…or why no-one can be completely happy.
At any other time, Labour wouldn’t have to worry. A by-election in Kirkcaldy East (deepest Brown territory) cause by the resignation of an SNP councillor because of interesting business dealings in Austria. In 2012, the result was clear: Labour Candidates got just shy of 50% of the vote compared to the SNP’s 36.4%. Labour had half the electorate behind them. Easy, right:
In the end it was the SNP who were victorious – bagging 47.3% of the vote and Labour falling back to the 35% mark. This should leave SNP folk buoyant, they’ve just won a seat that they should have really lost. That’s true, but in the longer term, there are other considerations that might not make it quite so joyous.
Firstly let’s quickly look at the state of the ‘other’ parties:
- The Tories: Slight increase in %age support, but nothing big. It’s most likely down to the traditional low by-election turnout.
- The Lib Dems: Disaster. The Lib Dems have lost yet another by-election deposit and only lost a whole 2/3’s of their 2012 support. They also managed to get only a 1/3rd of the votes UKIP did. That itself is a terrible result.
- The Greens and UKIP: Both of the “minor” parties didn’t stand in 2012, so any support they got would be a gain for them. Both also lost their deposit but the greens narrowly (by 9 votes) pipped UKIP – based on polls, it should have been the other way around.
So having dealt with the minor parties, the swing here is important. For the SNP to win there had to be a LAB>SNP swing of 7%. They managed to bash straight through that got a swing of c.12.8%. Even on the low turnout – that’s a pretty good result. But, it possibly should have been better.
The most recent polling is placing the SNP lead somewhere around 20-25%. In 2010, LAB’s vote lead was 22% – meaning there has been a c.20% swing since the last General Election. Yet, in the by-election, the swing was only 13%. And this difference is significant. Come May, the SNP need a swing form Labour of 15% to really do substantial damage to Labour. 15% would see them take 20 seats from Labour. 13% would only give them 11 gains…which is not what the SNP are preparing themselves for. So while Thursday’s by-election sin was a good result on the night, more needs to be done if the SNP tidal wave is to strike in May.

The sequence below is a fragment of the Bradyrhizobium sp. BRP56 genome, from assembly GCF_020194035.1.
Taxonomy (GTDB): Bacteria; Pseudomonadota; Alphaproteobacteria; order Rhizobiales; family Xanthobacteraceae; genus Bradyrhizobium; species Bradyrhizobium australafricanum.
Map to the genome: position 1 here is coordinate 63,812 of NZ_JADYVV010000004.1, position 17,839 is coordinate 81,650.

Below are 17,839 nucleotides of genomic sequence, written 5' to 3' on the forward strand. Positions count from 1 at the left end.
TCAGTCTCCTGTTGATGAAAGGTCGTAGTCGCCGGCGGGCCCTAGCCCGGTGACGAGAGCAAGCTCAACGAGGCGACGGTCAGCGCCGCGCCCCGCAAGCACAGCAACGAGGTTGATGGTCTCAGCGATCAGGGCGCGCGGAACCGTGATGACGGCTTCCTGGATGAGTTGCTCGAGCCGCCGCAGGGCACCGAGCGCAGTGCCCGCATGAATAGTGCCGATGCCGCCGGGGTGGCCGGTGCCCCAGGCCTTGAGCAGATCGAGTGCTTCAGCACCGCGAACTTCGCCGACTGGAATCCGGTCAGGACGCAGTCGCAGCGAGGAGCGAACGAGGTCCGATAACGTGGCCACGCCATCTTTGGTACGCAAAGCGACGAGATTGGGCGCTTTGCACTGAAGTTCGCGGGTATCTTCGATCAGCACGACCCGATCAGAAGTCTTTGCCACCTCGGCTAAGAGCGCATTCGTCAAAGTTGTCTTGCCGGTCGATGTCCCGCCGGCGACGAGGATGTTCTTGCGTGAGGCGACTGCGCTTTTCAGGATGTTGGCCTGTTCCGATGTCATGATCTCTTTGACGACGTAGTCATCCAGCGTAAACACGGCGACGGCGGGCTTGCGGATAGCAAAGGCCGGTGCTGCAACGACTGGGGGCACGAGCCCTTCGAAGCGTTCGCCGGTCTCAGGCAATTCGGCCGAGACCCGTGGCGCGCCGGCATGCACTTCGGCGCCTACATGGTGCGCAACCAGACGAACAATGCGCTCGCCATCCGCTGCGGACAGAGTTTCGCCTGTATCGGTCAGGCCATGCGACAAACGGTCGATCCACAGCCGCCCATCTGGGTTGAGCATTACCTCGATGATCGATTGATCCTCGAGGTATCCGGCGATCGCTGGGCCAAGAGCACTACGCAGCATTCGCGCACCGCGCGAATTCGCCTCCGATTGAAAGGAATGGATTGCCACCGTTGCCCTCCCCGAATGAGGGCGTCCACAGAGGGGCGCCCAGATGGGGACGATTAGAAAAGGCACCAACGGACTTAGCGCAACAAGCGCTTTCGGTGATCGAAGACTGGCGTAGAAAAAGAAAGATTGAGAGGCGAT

Obviously, there are lots of caveats that must be made. It was a by-election last Thursday, which always suffer from decreased turnouts. A council election is not a Westminster election, so different factors can be at play. But, as a friend on twitter put it, this by-election can serve as a “straw in the wind” to give the general direction of travel, if not a precise landing point.
There are still 3 months to go until The General Election, and lots more is bound to happen that will change people’s minds…but as things stand, neither the SNP nor Labour can be truly happy with how things are.